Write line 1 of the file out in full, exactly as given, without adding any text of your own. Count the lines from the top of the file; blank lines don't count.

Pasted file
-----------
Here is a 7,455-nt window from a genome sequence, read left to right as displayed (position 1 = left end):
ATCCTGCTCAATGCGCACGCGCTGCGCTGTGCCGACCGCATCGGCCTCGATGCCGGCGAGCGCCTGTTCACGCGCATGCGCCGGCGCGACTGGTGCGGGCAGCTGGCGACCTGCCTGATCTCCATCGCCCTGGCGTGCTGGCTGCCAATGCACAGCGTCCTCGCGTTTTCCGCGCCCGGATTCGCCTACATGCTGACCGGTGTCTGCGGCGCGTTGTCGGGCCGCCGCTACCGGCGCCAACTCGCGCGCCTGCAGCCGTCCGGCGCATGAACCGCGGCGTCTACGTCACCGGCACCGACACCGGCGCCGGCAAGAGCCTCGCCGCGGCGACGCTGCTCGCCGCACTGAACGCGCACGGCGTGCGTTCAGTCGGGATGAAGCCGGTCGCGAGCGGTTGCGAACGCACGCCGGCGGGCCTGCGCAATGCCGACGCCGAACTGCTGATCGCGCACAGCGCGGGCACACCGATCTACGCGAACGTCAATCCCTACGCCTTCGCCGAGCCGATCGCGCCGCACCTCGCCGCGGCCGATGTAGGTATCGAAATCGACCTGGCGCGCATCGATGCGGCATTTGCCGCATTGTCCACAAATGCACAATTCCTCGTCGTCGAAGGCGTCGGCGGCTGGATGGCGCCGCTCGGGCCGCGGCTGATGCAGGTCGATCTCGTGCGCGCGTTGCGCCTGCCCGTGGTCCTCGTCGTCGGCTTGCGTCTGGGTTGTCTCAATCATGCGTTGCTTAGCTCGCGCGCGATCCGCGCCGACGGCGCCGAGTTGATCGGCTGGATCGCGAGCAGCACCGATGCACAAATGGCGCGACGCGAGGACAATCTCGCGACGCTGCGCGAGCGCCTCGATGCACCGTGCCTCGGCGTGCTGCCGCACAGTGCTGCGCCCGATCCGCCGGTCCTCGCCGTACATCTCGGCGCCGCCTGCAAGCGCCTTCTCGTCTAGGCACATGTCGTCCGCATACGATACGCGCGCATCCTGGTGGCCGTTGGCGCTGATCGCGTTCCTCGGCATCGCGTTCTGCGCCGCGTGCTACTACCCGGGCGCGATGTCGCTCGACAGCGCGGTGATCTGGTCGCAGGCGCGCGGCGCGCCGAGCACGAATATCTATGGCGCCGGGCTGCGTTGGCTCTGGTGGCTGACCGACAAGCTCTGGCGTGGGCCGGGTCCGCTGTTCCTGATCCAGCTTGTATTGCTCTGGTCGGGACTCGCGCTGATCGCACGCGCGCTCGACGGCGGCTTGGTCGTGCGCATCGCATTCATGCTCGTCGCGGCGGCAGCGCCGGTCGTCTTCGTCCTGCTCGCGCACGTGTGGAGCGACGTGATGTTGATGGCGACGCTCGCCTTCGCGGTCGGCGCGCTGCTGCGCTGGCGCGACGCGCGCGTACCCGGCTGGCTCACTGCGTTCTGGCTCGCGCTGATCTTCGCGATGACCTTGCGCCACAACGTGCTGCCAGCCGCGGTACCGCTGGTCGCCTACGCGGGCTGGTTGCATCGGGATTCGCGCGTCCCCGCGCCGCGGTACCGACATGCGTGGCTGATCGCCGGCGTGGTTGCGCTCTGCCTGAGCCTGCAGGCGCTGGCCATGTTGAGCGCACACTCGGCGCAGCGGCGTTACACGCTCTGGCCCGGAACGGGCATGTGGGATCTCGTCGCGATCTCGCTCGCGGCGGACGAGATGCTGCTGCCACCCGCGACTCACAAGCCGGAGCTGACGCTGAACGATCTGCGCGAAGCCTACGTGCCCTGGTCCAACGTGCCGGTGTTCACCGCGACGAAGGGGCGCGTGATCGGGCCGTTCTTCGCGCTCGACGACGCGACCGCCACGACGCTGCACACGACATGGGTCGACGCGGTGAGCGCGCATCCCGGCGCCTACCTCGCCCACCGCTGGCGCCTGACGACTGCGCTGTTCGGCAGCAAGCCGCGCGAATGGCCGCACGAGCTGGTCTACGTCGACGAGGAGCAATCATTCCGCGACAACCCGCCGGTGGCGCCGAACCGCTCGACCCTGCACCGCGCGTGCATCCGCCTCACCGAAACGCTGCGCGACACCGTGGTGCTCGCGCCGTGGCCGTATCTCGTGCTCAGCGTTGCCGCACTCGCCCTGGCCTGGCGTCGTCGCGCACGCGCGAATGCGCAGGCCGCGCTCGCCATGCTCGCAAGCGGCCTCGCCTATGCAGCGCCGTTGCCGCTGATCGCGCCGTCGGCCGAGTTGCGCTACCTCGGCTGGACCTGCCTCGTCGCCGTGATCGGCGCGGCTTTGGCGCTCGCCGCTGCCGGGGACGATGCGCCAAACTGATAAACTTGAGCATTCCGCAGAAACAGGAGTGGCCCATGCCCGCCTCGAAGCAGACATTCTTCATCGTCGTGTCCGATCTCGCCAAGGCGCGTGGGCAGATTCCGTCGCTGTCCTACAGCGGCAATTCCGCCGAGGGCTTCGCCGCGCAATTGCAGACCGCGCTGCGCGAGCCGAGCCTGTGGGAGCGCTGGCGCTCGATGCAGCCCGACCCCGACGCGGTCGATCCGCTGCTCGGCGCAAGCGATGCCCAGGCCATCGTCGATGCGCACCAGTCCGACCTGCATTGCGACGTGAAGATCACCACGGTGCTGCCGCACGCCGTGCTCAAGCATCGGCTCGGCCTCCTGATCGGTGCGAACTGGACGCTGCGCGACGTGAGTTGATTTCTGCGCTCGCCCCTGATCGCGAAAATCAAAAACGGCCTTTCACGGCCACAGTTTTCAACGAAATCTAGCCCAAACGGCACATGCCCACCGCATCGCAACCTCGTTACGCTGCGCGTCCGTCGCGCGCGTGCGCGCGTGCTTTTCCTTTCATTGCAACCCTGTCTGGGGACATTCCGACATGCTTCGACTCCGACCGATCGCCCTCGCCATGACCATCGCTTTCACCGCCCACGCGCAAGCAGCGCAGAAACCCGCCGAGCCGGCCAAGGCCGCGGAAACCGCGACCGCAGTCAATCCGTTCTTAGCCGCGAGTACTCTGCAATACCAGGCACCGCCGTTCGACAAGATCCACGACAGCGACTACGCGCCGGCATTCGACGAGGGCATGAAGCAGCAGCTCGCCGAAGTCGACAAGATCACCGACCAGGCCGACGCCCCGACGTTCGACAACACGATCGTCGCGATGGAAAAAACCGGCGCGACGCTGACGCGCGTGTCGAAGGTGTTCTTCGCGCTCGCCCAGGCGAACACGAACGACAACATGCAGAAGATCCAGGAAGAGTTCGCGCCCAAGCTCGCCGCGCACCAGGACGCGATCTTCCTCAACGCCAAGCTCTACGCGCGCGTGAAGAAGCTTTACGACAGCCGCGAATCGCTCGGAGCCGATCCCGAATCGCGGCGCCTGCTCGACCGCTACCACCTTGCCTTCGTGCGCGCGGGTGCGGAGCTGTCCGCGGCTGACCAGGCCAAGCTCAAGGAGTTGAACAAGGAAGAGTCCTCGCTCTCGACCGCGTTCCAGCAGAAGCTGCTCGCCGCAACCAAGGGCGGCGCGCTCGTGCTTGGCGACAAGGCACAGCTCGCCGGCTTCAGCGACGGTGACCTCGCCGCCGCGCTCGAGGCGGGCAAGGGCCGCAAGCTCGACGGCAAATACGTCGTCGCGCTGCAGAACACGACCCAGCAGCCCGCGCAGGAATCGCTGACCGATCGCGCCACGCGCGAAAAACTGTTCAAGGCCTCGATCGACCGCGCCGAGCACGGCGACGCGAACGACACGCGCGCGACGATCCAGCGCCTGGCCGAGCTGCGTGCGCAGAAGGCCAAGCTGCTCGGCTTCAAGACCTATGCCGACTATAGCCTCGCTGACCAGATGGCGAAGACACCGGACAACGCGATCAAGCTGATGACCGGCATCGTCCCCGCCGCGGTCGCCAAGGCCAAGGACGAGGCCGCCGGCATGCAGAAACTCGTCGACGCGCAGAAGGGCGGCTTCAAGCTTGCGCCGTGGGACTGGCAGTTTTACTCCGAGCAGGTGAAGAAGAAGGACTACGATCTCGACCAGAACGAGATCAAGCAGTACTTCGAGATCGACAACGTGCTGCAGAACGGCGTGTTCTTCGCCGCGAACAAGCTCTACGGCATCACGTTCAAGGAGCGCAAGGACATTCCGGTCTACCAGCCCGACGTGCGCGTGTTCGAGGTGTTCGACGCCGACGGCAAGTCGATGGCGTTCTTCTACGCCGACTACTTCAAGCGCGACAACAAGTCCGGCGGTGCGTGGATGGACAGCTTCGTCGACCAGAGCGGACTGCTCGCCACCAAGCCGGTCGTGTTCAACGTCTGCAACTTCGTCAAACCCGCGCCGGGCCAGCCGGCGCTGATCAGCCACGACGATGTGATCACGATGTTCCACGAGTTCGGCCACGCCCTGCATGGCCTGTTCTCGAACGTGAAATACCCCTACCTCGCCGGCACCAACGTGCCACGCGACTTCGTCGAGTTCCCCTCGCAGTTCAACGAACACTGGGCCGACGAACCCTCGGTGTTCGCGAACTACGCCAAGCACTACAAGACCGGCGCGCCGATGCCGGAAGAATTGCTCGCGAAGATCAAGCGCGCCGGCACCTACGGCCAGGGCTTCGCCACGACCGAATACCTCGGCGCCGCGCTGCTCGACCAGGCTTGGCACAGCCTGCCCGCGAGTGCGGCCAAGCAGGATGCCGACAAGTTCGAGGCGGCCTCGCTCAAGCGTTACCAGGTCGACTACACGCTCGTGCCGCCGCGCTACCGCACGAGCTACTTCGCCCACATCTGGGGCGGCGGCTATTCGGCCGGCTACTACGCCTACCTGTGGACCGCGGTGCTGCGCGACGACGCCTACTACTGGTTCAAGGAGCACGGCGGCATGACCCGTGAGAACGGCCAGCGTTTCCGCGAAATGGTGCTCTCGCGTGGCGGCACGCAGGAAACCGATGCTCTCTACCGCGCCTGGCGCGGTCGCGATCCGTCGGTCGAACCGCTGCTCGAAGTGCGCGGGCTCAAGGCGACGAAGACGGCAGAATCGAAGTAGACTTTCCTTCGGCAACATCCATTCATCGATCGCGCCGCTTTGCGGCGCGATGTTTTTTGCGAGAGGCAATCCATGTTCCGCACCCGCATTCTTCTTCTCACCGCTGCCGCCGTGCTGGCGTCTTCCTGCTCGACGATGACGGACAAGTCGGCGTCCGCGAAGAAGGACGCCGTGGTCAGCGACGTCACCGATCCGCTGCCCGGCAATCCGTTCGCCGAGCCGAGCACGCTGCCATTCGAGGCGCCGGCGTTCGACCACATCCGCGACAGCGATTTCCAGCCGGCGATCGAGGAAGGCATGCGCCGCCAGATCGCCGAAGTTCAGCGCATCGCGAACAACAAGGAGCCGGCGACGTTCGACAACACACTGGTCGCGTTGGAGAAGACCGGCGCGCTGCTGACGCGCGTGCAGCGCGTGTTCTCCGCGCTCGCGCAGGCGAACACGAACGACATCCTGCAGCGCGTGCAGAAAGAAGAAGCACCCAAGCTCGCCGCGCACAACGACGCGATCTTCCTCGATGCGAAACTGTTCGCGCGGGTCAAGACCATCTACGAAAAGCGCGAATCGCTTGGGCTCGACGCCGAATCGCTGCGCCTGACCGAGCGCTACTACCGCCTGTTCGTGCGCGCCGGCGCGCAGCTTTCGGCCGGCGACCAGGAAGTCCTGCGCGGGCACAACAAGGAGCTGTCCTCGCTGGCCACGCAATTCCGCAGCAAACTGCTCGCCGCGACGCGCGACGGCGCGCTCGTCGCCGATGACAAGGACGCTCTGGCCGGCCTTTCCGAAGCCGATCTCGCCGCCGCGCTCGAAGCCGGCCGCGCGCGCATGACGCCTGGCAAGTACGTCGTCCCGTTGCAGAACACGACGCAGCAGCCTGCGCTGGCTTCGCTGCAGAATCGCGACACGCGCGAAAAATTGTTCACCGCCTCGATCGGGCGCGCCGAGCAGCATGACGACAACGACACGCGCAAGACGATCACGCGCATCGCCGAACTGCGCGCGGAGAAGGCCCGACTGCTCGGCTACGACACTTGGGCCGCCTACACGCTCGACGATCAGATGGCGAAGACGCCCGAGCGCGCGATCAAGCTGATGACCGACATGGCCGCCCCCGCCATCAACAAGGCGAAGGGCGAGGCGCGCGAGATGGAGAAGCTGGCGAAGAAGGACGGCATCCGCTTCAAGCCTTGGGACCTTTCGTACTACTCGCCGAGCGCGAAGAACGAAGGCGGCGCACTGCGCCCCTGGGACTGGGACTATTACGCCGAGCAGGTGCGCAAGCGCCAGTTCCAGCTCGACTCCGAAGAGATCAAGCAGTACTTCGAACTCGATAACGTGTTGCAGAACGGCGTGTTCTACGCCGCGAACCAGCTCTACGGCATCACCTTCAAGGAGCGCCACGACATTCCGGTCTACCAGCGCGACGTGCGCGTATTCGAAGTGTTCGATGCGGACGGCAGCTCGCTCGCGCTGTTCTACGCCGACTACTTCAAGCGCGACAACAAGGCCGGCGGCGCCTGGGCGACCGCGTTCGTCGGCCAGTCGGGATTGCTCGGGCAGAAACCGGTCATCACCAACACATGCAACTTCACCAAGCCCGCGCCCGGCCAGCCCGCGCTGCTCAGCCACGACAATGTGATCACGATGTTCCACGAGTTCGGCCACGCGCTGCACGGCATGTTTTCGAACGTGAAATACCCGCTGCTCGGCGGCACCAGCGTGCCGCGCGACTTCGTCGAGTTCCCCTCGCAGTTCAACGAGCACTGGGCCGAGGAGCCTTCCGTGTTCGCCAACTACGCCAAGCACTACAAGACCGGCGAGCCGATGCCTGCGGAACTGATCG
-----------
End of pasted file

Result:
Here is a 7,455-nt window from a genome sequence, read left to right as displayed (position 1 = left end):